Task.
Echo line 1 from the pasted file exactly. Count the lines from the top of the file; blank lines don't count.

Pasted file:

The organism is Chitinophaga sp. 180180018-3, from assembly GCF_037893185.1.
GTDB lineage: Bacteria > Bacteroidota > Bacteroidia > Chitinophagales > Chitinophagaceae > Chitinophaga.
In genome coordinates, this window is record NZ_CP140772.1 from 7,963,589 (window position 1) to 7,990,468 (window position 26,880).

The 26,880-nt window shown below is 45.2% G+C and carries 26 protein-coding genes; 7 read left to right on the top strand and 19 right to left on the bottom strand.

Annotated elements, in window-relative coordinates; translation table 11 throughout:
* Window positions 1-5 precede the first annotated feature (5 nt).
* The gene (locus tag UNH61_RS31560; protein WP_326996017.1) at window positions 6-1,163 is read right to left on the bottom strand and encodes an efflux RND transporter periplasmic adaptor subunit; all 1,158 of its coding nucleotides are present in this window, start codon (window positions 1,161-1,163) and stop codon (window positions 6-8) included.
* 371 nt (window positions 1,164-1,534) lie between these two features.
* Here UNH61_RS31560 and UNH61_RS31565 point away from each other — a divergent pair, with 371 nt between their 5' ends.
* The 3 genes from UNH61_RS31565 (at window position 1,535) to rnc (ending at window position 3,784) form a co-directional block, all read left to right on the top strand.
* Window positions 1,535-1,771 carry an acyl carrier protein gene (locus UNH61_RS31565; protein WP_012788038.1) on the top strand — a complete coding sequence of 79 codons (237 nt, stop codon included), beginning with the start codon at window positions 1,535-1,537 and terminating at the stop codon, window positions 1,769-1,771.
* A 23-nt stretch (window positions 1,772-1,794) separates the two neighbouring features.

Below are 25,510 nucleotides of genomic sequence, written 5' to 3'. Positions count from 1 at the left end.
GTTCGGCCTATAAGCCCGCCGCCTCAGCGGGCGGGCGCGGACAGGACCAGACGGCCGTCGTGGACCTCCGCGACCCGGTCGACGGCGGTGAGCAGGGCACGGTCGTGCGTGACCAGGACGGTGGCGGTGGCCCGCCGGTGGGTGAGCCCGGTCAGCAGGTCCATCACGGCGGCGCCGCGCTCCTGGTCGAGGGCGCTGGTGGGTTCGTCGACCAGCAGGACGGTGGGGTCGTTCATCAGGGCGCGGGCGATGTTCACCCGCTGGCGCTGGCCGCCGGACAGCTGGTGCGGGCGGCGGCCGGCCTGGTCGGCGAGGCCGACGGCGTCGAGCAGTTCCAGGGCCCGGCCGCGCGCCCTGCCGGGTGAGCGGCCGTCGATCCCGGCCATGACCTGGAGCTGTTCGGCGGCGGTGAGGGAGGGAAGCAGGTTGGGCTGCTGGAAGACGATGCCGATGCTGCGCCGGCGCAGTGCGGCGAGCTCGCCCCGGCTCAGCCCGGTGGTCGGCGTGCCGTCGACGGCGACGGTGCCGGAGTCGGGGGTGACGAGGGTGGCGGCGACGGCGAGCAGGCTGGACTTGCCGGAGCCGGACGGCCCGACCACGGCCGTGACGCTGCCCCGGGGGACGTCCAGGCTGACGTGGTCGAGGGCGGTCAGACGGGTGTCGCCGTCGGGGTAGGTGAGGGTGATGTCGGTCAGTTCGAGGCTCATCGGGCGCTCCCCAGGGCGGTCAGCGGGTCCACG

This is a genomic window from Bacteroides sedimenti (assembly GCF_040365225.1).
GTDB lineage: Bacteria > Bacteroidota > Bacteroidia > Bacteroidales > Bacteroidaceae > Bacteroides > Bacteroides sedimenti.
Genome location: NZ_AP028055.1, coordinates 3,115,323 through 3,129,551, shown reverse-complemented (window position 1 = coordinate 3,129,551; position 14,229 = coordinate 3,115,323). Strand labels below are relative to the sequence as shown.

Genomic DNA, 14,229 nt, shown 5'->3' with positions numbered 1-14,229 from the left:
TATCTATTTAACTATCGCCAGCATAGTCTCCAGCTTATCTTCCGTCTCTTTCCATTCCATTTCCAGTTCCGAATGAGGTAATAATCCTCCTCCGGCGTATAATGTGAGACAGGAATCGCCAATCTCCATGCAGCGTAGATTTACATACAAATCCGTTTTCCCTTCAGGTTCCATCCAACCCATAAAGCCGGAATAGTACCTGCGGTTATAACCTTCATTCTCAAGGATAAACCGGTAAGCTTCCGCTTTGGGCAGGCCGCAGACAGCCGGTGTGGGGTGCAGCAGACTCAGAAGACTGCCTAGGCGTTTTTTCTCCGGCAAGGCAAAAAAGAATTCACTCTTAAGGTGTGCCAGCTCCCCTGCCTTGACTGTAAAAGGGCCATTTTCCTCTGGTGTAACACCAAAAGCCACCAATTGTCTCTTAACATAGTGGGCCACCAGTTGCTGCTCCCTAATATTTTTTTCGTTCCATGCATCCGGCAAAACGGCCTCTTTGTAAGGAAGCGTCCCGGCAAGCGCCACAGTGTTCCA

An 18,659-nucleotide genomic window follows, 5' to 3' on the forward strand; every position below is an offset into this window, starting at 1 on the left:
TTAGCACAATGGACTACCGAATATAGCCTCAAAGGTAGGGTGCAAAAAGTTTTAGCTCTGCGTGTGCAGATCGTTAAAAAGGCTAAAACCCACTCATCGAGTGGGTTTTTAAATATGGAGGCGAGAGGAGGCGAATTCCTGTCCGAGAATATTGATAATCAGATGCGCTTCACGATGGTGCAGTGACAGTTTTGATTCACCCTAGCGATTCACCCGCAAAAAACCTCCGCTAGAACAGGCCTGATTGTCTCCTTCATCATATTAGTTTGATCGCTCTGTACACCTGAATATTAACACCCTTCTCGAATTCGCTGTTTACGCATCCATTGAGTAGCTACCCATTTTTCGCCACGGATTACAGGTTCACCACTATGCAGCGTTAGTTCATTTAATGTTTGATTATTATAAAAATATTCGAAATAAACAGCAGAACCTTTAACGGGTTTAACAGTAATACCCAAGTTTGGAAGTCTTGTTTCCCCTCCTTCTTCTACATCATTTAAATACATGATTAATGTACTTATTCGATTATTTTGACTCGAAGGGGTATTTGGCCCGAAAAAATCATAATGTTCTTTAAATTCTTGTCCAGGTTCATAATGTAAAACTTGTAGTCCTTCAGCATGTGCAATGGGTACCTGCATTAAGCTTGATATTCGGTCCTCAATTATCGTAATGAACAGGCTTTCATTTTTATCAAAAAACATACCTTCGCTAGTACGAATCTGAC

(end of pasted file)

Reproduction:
The organism is Chitinophaga sp. 180180018-3, from assembly GCF_037893185.1.